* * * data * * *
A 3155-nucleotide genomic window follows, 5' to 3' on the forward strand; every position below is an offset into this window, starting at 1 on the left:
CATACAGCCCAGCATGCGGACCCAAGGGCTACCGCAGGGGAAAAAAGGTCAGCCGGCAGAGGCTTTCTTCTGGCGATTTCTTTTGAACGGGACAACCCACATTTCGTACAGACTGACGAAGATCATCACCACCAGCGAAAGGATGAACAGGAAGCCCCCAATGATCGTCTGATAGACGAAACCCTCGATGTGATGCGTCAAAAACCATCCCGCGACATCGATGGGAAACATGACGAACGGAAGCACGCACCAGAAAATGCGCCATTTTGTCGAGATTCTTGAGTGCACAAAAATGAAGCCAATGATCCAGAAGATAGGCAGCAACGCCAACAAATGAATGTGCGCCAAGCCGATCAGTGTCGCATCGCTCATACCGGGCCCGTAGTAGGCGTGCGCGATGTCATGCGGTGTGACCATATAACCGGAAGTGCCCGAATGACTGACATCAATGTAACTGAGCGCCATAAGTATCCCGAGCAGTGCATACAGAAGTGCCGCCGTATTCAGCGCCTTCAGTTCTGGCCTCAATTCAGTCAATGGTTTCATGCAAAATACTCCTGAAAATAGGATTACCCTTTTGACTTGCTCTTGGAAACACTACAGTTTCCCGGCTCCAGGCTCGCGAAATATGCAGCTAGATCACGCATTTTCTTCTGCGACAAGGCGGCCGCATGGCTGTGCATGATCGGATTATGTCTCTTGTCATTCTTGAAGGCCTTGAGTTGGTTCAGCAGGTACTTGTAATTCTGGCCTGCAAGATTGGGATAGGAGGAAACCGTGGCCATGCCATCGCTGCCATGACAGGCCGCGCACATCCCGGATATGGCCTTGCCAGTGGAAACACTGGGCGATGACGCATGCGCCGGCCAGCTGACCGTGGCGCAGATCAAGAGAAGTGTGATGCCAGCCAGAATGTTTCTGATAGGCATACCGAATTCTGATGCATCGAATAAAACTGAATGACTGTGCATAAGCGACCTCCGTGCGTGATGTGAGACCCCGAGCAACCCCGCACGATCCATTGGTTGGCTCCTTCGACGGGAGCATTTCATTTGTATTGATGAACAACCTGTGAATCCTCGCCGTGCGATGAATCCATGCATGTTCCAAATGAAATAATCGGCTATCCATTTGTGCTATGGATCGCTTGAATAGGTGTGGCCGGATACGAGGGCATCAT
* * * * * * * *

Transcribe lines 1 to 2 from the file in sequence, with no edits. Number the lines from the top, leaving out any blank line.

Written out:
A 3155-nucleotide genomic window follows, 5' to 3' on the forward strand; every position below is an offset into this window, starting at 1 on the left:
CATACAGCCCAGCATGCGGACCCAAGGGCTACCGCAGGGGAAAAAAGGTCAGCCGGCAGAGGCTTTCTTCTGGCGATTTCTTTTGAACGGGACAACCCACATTTCGTACAGACTGACGAAGATCATCACCACCAGCGAAAGGATGAACAGGAAGCCCCCAATGATCGTCTGATAGACGAAACCCTCGATGTGATGCGTCAAAAACCATCCCGCGACATCGATGGGAAACATGACGAACGGAAGCACGCACCAGAAAATGCGCCATTTTGTCGAGATTCTTGAGTGCACAAAAATGAAGCCAATGATCCAGAAGATAGGCAGCAACGCCAACAAATGAATGTGCGCCAAGCCGATCAGTGTCGCATCGCTCATACCGGGCCCGTAGTAGGCGTGCGCGATGTCATGCGGTGTGACCATATAACCGGAAGTGCCCGAATGACTGACATCAATGTAACTGAGCGCCATAAGTATCCCGAGCAGTGCATACAGAAGTGCCGCCGTATTCAGCGCCTTCAGTTCTGGCCTCAATTCAGTCAATGGTTTCATGCAAAATACTCCTGAAAATAGGATTACCCTTTTGACTTGCTCTTGGAAACACTACAGTTTCCCGGCTCCAGGCTCGCGAAATATGCAGCTAGATCACGCATTTTCTTCTGCGACAAGGCGGCCGCATGGCTGTGCATGATCGGATTATGTCTCTTGTCATTCTTGAAGGCCTTGAGTTGGTTCAGCAGGTACTTGTAATTCTGGCCTGCAAGATTGGGATAGGAGGAAACCGTGGCCATGCCATCGCTGCCATGACAGGCCGCGCACATCCCGGATATGGCCTTGCCAGTGGAAACACTGGGCGATGACGCATGCGCCGGCCAGCTGACCGTGGCGCAGATCAAGAGAAGTGTGATGCCAGCCAGAATGTTTCTGATAGGCATACCGAATTCTGATGCATCGAATAAAACTGAATGACTGTGCATAAGCGACCTCCGTGCGTGATGTGAGACCCCGAGCAACCCCGCACGATCCATTGGTTGGCTCCTTCGACGGGAGCATTTCATTTGTATTGATGAACAACCTGTGAATCCTCGCCGTGCGATGAATCCATGCATGTTCCAAATGAAATAATCGGCTATCCATTTGTGCTATGGATCGCTTGAATAGGTGTGGCCGGATACGAGGGCATCAT